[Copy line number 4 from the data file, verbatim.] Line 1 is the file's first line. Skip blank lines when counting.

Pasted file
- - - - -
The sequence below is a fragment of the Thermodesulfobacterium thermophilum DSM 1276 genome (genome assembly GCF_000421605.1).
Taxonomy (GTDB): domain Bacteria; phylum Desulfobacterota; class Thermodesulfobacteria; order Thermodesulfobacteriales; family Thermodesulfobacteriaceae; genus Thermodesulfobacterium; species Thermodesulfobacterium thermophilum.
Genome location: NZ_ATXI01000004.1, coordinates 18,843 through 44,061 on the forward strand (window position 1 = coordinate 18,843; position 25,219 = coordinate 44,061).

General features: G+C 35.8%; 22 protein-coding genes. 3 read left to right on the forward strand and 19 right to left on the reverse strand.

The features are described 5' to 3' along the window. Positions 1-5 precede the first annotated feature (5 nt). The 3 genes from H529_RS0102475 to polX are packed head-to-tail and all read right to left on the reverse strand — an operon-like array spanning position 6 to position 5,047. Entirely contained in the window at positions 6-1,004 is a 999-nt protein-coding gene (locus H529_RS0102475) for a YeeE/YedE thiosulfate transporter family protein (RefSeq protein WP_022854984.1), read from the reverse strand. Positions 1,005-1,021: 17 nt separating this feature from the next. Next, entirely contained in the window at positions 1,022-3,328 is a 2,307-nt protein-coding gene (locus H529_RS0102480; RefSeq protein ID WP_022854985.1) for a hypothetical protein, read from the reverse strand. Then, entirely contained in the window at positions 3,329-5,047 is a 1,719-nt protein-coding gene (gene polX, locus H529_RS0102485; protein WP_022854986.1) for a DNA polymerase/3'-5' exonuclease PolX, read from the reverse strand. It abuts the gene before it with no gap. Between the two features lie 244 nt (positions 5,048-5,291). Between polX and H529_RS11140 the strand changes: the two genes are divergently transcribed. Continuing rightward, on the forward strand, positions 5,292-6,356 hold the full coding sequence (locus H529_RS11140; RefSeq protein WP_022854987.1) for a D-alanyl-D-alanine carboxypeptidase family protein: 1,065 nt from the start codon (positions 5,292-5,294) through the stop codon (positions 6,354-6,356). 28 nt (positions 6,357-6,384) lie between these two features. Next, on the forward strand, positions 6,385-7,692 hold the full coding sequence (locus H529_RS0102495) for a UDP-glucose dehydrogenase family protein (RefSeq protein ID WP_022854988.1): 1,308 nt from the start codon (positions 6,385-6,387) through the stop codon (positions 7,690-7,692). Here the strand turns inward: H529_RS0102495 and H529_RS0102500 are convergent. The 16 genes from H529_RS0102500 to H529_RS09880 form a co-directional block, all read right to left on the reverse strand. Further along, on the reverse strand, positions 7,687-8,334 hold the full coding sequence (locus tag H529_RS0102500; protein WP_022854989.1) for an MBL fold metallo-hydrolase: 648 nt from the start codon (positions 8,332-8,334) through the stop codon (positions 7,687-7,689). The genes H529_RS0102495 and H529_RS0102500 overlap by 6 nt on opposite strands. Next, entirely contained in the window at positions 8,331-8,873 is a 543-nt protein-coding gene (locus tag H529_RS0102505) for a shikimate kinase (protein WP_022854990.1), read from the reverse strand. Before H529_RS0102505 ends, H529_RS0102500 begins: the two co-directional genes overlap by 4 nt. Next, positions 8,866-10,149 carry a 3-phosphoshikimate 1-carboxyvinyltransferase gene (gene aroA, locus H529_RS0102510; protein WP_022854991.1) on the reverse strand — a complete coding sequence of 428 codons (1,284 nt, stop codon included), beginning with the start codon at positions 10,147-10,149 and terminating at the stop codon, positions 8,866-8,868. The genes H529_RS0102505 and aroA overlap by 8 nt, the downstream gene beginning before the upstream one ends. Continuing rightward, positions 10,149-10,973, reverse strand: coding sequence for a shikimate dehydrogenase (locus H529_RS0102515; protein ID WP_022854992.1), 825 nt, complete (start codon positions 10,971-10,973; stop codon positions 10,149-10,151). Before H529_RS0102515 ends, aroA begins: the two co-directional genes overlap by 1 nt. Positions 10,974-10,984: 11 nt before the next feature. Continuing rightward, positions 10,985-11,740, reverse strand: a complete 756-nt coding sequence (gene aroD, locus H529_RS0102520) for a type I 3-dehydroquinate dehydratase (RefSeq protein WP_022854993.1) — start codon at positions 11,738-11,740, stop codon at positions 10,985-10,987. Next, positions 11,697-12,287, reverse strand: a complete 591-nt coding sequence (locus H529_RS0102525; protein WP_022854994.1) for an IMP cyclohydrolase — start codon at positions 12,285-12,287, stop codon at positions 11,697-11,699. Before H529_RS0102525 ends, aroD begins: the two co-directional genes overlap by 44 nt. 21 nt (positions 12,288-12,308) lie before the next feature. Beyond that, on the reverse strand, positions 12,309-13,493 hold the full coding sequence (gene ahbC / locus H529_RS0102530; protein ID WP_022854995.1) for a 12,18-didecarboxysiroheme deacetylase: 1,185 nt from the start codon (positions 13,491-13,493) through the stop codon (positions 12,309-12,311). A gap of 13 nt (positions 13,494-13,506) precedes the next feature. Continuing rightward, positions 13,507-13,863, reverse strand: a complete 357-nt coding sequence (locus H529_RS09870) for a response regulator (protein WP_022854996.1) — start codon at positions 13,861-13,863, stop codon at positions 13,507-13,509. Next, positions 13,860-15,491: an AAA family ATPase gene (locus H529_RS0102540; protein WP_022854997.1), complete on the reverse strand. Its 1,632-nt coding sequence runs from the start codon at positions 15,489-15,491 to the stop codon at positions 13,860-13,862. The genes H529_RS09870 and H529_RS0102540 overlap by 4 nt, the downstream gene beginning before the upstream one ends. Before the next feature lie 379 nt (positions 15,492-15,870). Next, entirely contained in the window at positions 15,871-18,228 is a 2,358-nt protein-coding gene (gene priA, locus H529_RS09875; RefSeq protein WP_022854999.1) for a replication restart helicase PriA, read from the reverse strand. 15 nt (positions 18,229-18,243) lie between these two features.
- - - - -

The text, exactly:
General features: G+C 35.8%; 22 protein-coding genes. 3 read left to right on the forward strand and 19 right to left on the reverse strand.